Mockingjay part 2 will be released this Friday, and all Hunger Games fans (me included) are super-excited to watch the final movie of the series. Certain definite factors distinguish this franchise from regular fiction. Hunger Games is loaded with a subtext of political and social nature. Many have wondered if the world of the Hunger Games is our future. I agree; it is a possibility. But I don’t think Suzanne Collins is trying to show us a potential future, and I think she’s showing us a reflection of the present time.
Obviously, Hunger Games is a fictional story and thus is dramatized and exaggerated at many points. But if you look carefully, many undercurrents represent the present-day world. Here, I have tried to critically analyze certain aspects of the books that may resemble our world.
History of Panem
The story unravels several years in the future in a country called Panem. The history of Panem (which is neglected in the movies) is rather interesting. The world as we know it today has been destroyed due to several natural and human-made disasters. Country of Panem is built on ruins of North America. The Capitol is the center of Panem, and twelve districts are surrounding it that provide different goods and services to the Capitol.
Panem, as described in the book, represents a post-war or post-rebellion society. The reason for the rebellion that happened 75 book years ago is not clearly stated. Still, one can infer what the reason must have been from the current highly oppressive relationship between the Capitol and the districts. There is a wide gap between the rich and the poor.
Citizens of the Capitol and Districts 1 and 2 are the rich elites. The rest of the districts are extremely poor and exploited by the Capitol. The districts rebel against the Capitol, but the Capitol wins. Now it has the ultimate control over the districts and applies even more stringent rules on them. This is where the story begins. The story revolves around Katniss Everdeen, but it’s not only about her. This is the story of a nation on the verge of rebellion. This is the story of Panem.
Controlling the districts
The Capitol is trying to impose a certain perspective on the rest of the population. They call their violent police force the ‘peacekeepers.’ But the refusal of the districts to truly celebrate the Games shows the failure of the Capitol in influencing the districts. The aftermath of the rebellion is still fresh in the minds of the people. It infuses fear and resentment against the Capitol. The Capitol, therefore, keeps the masses busy with problems of hunger and survival.
Katniss, in the first book, operates solely on the instincts for survival. Such rampant poverty and hunger are not entirely fictional. The depiction of poverty in books is hardly as grim as reality. But just like in the story, the issue of poverty is shrugged off and is rather normalized.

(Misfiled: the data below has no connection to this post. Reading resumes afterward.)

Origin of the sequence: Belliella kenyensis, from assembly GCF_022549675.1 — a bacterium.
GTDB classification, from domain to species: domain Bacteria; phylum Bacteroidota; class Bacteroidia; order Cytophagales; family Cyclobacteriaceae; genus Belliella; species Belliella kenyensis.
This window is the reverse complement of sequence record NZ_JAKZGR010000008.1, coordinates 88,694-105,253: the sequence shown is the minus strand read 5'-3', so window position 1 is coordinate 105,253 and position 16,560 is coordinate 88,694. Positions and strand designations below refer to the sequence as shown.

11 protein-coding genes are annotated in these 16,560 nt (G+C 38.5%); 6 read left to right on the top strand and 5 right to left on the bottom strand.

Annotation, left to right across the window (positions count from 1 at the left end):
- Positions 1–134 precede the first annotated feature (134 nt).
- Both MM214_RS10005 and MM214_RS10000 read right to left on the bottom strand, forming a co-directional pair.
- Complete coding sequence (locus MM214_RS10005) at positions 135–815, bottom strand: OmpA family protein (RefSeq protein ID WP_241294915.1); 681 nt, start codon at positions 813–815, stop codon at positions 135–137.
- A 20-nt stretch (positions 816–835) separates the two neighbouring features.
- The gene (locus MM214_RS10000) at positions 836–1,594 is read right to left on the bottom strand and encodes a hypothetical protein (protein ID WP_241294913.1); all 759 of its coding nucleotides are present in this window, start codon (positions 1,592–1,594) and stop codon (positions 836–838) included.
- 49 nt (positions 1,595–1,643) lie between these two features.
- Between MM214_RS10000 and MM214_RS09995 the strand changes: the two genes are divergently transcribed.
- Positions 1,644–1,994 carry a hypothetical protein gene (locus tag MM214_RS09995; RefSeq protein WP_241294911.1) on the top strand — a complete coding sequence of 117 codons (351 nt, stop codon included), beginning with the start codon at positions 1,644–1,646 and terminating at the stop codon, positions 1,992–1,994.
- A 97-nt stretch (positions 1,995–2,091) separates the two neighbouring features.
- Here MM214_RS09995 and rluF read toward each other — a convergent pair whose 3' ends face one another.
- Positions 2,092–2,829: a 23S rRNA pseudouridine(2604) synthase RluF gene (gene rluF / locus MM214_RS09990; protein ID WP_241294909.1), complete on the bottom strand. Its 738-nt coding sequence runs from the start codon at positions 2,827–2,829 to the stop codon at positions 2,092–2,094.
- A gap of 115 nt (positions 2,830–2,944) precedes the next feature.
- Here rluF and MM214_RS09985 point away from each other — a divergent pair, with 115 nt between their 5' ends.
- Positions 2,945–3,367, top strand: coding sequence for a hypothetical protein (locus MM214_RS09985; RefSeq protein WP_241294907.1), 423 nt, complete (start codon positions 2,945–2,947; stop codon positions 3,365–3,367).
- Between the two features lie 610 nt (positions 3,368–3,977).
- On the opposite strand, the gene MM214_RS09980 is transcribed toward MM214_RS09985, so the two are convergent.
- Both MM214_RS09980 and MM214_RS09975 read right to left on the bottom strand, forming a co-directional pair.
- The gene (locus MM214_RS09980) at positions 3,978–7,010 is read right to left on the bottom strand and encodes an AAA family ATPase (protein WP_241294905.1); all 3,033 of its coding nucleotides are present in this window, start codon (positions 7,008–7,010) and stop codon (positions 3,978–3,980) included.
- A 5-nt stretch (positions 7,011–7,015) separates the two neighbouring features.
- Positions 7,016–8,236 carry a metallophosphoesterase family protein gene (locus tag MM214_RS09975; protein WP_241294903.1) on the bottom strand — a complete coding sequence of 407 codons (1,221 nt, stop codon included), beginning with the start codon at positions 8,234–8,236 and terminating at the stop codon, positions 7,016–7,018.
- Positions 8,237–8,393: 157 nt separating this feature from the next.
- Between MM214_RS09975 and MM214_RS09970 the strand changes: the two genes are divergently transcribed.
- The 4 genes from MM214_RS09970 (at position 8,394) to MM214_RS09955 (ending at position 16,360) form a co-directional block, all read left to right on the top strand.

As the Capitol exercises full control over the education in the districts, the ideas taught in the schools and engraved on the minds of little kids are actual “Capitalist.” The ideas prevailing in the society are, therefore, the ideas of the ruling class.
Media is used as a prime weapon in this game of distraction. Greater emphasis on the victor’s privileges overshadows the brutal murders of 23 children. Katniss and Peeta’s love story is used to drive people away from the sparks of rebellion. If you remove the murders from the Games, it’s eerily like any other reality show we see.
The Hunger Games is a very elegant weapon devised by the Capitol, which effectively divides the districts, preventing solidarity. Thus, the Hunger Games don’t allow any solidarity among districts. The Capitol citizens clearly don’t understand their class position and the oppressive nature of the class they belong to. The citizens of the Capitol, the prep teams, the escorts support their favorite players from the districts.
They are so utterly unaware of the brutality of the games that they miserably fail to understand what is happening around them. You can’t help but think of them like retards. Is this rampant ignorance a part of our world too?
This can be explained by ‘Reification,’ a concept introduced by a Neo-Marxist theorist – Georg Lukas. Reification is a process where people externalize the social systems like economy and religion (in this case, the Hunger Games). People forget that they have created the system and give it an independent, objective identity. This leads them to think that they have no control over it. In today’s capitalist society, everyone from the upper-middle class and middle class constitutes elites.
We all possess more than we need. When we study and criticize the capitalist society for its oppressive nature, we forget that we are the group that creates the demand for goods and services. We are the driving force of the market. We fail to see ourselves for who we truly are.
Why does all this sound so familiar? Are we truly moving towards a dystopian future depicted in Hunger Games? Maybe. Collins has beautifully described the notion of Hope. As President Snow says, “Hope is the only thing stronger than fear. A little hope is effective; a lot of hope is dangerous.”
Collins brings out the brutality of Human nature and at the same time makes room for a little hope. In the words of Plutarch, ‘“Now we’re in that sweet period where everyone agrees that one should never repeat our recent horrors,” he says. “But collective thinking is usually short-lived. We’re fickle, stupid beings with poor memories and a great gift for self-destruction. Although who knows? Maybe this will be it, Katniss.”’
Collins holds a mirror in front of us and sings the old song with a new tune. If we look carefully, this is a call for collective thinking, social solidarity, and finding a way to a better world. So when you watch Mockingjay, remember to look for the clues that connect Panem to the real world.
May the odds be ever in our favor!